Since the early ’90s, Valley punks Glass Heroes have opened plenty of local shows for touring bands, but none was bigger than the September 2003 slot the band scored with the Sex Pistols at Tempe's Marquee Theatre on what was the punk legends’ very last show ever.
“We had spent a couple of hours backstage with the group,” grins Glass Heroes singer/guitarist Keith Jackson. “And as we were walking out of the dressing room to play, John Lydon (Pistols singer Johnny Rotten), who was very kind, said to Steve Shelton, our guitar player, ‘Have a horrible show — I know we will.’ It was priceless!”
That night the Glass Heroes ignited the crowd, many of whom were seeing the locals for the first time, with their classic-sounding punk, as Jackson snarled at the mic and the tall, rangy Shelton stalked the stage with a sneer.
The Sex Pistols gig was the biggest show the band had played up to that point, and since then the Glass Heroes have toured the country, received plenty of label attention, earned local spins on Jonathan L.'s “The Lopsided World of L” on KUPD (97.9 FM) and repeated national airplay on Marky Ramone's Sirius radio show and Sex Pistols guitarist Steve Jones’ radio show in L.A. Now, they've just released their self-titled disc on renowned punk label Malt Soda.
Jackson grew up on the first wave of punk rock in 1970s Detroit and met Shelton and drummer Steve Davis outside Tempe's Sun Club in 1991. They've been playing together as Glass Heroes ever since, writing tunes that are true to the original punk ethos.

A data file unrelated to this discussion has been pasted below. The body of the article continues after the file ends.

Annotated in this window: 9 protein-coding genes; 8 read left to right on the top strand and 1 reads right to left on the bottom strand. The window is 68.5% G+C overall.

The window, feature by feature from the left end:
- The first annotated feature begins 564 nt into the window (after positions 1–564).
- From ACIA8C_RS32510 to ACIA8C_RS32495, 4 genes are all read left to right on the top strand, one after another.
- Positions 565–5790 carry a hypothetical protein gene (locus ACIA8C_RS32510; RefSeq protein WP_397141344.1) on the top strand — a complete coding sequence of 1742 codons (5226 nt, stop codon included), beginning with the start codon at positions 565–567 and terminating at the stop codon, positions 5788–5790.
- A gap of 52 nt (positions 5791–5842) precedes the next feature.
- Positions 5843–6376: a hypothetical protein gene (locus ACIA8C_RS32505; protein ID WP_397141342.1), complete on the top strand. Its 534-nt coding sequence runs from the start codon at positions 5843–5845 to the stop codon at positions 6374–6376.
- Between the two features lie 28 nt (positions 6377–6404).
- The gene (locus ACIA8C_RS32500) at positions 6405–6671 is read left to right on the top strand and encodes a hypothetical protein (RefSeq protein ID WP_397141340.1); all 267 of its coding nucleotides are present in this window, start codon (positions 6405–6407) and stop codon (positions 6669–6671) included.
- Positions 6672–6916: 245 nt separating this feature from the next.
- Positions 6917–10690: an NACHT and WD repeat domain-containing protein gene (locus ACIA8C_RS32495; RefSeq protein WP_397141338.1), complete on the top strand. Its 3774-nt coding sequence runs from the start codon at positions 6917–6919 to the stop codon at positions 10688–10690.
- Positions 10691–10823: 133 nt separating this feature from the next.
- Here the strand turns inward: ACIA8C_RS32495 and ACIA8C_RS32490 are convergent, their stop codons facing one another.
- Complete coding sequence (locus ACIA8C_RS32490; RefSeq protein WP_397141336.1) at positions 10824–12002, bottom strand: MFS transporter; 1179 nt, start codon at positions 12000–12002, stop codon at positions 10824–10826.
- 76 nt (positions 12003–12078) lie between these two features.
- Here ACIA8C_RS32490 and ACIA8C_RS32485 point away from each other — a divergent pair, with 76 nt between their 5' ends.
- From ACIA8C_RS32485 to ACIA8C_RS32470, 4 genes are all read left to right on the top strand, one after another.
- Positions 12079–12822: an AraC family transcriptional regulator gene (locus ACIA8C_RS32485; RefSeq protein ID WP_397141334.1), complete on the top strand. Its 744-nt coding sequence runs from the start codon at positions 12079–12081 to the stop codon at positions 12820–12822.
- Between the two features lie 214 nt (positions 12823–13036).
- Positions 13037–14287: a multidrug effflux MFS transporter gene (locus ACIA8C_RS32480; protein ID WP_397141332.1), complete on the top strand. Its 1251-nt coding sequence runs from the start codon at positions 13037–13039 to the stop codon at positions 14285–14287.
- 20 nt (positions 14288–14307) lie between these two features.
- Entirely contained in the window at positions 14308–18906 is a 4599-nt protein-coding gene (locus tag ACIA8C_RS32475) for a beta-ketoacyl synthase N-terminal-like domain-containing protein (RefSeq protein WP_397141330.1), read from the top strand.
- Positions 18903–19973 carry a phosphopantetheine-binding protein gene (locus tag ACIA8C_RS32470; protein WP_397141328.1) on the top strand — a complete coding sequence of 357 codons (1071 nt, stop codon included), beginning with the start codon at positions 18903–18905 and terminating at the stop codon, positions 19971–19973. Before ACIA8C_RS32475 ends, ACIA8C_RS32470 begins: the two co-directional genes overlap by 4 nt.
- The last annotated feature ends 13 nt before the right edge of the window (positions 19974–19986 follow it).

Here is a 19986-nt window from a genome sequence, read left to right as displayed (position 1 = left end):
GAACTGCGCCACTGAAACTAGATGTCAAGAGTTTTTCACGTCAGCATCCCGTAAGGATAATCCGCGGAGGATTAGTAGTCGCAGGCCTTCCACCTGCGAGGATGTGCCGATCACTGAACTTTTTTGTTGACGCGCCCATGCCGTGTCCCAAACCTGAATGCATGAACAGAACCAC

So what does an old-school punk such as Jackson think of today's punk rock scene? Is it full of radio-friendly corporate poseurs with funny haircuts and lame tattoos?
“Let me start off by addressing the ‘poseur’ thing,” Jackson says. “It would be unfair for me to judge anyone on their musical taste, but it's hard to look back at my life experience and the feeling that ‘punk music’ had for me in the late ’70s and early ’80s in Detroit, and to see what has happened to the pure influence (of early punk) without being a little jaded.
“Punk now seems about as dangerous as a garden hose,” Jackson laughs. “Unfortunately now, all the cliques and the corporate, over-blown Vans-Tour, Warped Fest-thingy — whatever they call it — has taken all the feeling of camaraderie and belonging to something special and just stomped the (expletive) outta the spirit and soul of what the scene was really about and put it in the (expletive) malls!”
>> Glass Heroes perform 8 p.m. Friday, July 21, at The Brickhouse Theatre, 1 E. Jackson St., Phoenix. $8. (602) 258-7880).